Being anti-racist can be more than just disaggregating data, though that may be one piece of the process. It requires that we actively think about our motivations, bias in datasets, and what stories are being told by whom.
What follows is a list of questions for data visualization designers thinking about their role in the current movement. Some are adapted from the considerations shared around COVID-19 (which still apply here) and others were shared by friends, colleagues, or based in past experience making my own mistakes — I’m still learning too.
Ultimately, the aim of getting inside an opponent’s OODA Loop, is to break their rhythm and cause them to miss a beat. Speed undeniably has a role here, because a combatant must have the perception speed, or coup d’oeil, to observe an opportunity, the mental speed to process the evolving situation and available options, and the performance speed to exploit an opening. But, as Bruce Lee wrote, “speed in delivering a stroke will lose most of its effectiveness unless the stroke is properly timed.”
In practice, it is not enough to make decisions as fast as one can, because at a certain point this approach becomes divorced from one’s opponent and their actions. Instead, decisions and actions should ideally happen in a way that sets up an opponent and makes them vulnerable to having their rhythm broken.
A Rite Aid employee based in Detroit, the population of which is more than 75 percent Black, told Reuters bluntly that the software the company started out using, “doesn’t pick up Black people well.” The loss-prevention staffer added, “If your eyes are the same way, or if you’re wearing your headband like another person is wearing a headband, you’re going to get a hit.”
The American Civil Liberties Union recently filed a complaint against the Detroit police on behalf of a Michigan man who was arrested in January based on a false positive match generated by facial recognition software. In light of the complaint, Detroit’s police chief admitted, “If we were just to use the technology by itself, to identify someone, I would say 96 percent of the time it would misidentify.”
We’re not at a loss for in-depth accounts of the tech industry these days. Reporters, cultural critics, academic historians, and tech figures themselves have been busy trying to explain a social and economic paradigm shift that’s affected everything from our dating lives to the security of municipal infrastructure. Books like Alexandra Wolfe’s 2017 Valley of the Gods have fetishized Silicon Valley, offering portraits of tech as a culture apart, rising up to replace the moribund institutions that have failed society—academia, public transit, local news media, government. Other books, such as Zucked: Waking Up to the Facebook Catastrophe, by Roger McNamee, a venture capitalist and an early mentor of Mark Zuckerberg’s, have taken a far darker view. Where these accounts converge is in portraying tech as nothing less than the catalyst of a radically new social order.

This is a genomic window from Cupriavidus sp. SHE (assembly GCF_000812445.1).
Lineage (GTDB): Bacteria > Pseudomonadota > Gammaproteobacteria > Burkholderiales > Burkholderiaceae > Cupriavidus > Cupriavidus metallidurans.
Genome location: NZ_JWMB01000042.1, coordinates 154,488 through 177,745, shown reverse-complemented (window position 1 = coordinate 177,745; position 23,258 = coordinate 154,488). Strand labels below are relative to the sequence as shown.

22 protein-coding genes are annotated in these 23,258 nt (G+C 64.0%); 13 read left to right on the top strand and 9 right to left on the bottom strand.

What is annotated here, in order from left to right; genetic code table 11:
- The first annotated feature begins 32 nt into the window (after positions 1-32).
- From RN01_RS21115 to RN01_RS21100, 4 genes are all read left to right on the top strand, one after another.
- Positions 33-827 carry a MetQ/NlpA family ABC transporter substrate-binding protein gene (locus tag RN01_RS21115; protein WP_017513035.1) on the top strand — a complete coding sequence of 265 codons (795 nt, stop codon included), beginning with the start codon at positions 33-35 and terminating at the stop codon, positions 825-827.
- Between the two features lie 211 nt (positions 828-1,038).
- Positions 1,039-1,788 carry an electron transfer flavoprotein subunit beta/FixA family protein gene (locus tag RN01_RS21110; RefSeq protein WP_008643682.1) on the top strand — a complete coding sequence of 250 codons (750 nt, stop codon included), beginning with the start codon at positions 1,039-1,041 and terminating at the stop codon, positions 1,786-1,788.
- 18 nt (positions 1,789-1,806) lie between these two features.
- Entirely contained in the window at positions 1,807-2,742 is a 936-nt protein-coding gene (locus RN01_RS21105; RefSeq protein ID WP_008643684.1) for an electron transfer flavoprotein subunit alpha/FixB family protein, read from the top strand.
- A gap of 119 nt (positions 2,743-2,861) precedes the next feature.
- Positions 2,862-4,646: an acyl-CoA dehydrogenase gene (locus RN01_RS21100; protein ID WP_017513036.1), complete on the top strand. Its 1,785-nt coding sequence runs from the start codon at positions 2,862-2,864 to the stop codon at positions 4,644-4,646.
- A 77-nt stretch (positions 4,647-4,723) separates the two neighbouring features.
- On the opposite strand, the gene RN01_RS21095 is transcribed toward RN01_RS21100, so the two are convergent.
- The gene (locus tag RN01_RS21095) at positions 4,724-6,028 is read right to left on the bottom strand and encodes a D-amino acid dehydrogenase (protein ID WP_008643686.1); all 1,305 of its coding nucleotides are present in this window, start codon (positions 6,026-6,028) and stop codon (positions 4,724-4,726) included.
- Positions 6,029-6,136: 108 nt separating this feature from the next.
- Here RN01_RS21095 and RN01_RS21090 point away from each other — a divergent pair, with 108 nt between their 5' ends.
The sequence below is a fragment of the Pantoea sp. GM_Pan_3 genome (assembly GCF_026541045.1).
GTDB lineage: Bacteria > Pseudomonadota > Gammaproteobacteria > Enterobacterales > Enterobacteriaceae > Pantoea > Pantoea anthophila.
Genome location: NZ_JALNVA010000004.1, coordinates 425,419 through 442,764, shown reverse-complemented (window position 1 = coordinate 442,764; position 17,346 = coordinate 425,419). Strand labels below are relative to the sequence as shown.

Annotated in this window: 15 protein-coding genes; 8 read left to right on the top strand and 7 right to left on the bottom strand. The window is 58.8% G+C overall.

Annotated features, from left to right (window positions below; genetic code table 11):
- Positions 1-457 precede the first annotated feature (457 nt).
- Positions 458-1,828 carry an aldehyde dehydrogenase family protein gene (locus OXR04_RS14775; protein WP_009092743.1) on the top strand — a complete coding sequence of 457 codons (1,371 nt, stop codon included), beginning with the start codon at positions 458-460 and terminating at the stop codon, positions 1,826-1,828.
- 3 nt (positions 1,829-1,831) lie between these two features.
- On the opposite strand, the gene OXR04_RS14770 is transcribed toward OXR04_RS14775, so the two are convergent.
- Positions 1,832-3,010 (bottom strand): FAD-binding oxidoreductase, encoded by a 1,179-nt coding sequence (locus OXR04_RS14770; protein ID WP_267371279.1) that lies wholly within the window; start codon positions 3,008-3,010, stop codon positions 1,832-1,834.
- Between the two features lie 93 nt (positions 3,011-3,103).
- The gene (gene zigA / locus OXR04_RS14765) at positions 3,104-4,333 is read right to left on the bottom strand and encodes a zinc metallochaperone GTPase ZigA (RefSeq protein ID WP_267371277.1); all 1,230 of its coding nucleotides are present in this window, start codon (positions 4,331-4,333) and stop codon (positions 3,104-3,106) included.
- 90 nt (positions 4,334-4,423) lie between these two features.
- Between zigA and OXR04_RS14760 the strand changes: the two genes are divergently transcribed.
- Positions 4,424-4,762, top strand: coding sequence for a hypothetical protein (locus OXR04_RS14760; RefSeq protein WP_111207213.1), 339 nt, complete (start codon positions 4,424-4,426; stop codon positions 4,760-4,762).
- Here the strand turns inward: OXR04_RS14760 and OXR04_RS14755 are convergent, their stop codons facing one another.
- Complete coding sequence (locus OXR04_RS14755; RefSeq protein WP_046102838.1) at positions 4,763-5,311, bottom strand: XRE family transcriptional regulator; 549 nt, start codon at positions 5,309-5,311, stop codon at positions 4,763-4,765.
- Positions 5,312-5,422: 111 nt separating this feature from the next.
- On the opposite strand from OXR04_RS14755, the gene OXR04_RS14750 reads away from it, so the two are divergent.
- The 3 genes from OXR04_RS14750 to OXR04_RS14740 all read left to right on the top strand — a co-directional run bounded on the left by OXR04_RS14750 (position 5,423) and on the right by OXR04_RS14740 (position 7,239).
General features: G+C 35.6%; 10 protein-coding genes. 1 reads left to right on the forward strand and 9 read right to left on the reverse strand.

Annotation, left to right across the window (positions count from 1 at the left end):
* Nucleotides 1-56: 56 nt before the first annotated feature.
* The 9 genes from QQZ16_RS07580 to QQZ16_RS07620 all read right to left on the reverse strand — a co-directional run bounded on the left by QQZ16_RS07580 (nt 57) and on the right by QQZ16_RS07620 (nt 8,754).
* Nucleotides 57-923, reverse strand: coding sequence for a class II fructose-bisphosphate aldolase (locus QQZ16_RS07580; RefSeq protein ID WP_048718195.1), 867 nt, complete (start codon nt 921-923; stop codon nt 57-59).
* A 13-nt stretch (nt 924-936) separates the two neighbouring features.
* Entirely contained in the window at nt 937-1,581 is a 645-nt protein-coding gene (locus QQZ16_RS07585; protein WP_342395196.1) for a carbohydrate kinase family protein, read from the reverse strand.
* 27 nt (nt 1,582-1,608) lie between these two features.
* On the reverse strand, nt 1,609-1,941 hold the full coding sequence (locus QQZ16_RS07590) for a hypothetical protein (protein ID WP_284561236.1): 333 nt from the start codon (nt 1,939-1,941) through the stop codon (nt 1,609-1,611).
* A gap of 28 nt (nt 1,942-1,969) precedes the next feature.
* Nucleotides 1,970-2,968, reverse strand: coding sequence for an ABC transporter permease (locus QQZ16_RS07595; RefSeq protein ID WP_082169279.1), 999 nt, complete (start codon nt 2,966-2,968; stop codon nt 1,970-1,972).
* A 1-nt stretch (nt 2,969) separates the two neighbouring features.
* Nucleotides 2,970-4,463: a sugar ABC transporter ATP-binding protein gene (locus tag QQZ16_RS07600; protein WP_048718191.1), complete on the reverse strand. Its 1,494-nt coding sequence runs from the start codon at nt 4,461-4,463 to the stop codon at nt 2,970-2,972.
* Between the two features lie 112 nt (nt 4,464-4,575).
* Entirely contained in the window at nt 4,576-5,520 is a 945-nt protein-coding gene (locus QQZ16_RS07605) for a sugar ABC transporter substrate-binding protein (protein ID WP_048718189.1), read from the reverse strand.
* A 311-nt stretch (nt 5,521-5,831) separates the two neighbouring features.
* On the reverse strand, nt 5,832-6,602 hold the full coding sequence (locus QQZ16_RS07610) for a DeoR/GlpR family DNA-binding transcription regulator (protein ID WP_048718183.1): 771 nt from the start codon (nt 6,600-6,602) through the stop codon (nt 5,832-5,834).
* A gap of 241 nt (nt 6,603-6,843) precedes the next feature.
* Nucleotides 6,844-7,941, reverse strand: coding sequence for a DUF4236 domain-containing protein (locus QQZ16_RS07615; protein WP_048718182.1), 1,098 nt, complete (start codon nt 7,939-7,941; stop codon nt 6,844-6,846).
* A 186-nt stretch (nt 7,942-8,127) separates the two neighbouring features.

Uncanny Valley is a different sort of Silicon Valley narrative, a literary-minded outsider’s insider account of an insulated world that isn’t as insular or distinctive as it and we assume. Wiener is our guide to a realm whose denizens have been as in thrall to a dizzying sense of momentum as consumers have been. Not unlike the rest of us, she learned, they have been distracted and self-deluded in embracing an ethos of efficiency, hyperproductivity, and seamless connectivity at any cost. Arrogant software developers, giddy investors, and exorbitantly paid employees—all have been chasing dreams of growth, profits, and personal wealth, without pausing to second-guess the feeling of being “on the glimmering edge of a brand-new world,” as Wiener puts it in the middle of her book.
For most of human history, though, that perspective has not been recorded. Going back to the theory of Man the Hunter, the lives of men have been taken to represent those of humans overall. When it comes to the other half of humanity, there is often nothing but silence. And these silences are everywhere. Films, news, literature, science, city planning, economics, the stories we tell ourselves about our past, present and future, are all marked – disfigured – by a female-shaped “absent presence”. This is the gender data gap.
These silences, these gaps, have consequences. They impact on women’s lives, every day. The impact can be relatively minor – struggling to reach a top shelf set at a male height norm, for example. Irritating, certainly. But not life-threatening. Not like crashing in a car whose safety tests don’t account for women’s measurements. Not like dying from a stab wound because your police body armour doesn’t fit you properly. For these women, the consequences of living in a world built around male data can be deadly.
When the Iowa attorney general’s office began investigating an unclaimed lottery ticket worth millions, an incredible string of unlikely winners came to light — and a trail that pointed to an inside job. (Listen for:the meticulous data science mindset of the prosecutor, how a simple algorithm with a couple of lines of code can have enormous impact, and how most white collar crimes are committed by modern day Raskolnikovs – people who think they are smarter than the rest of the society.)
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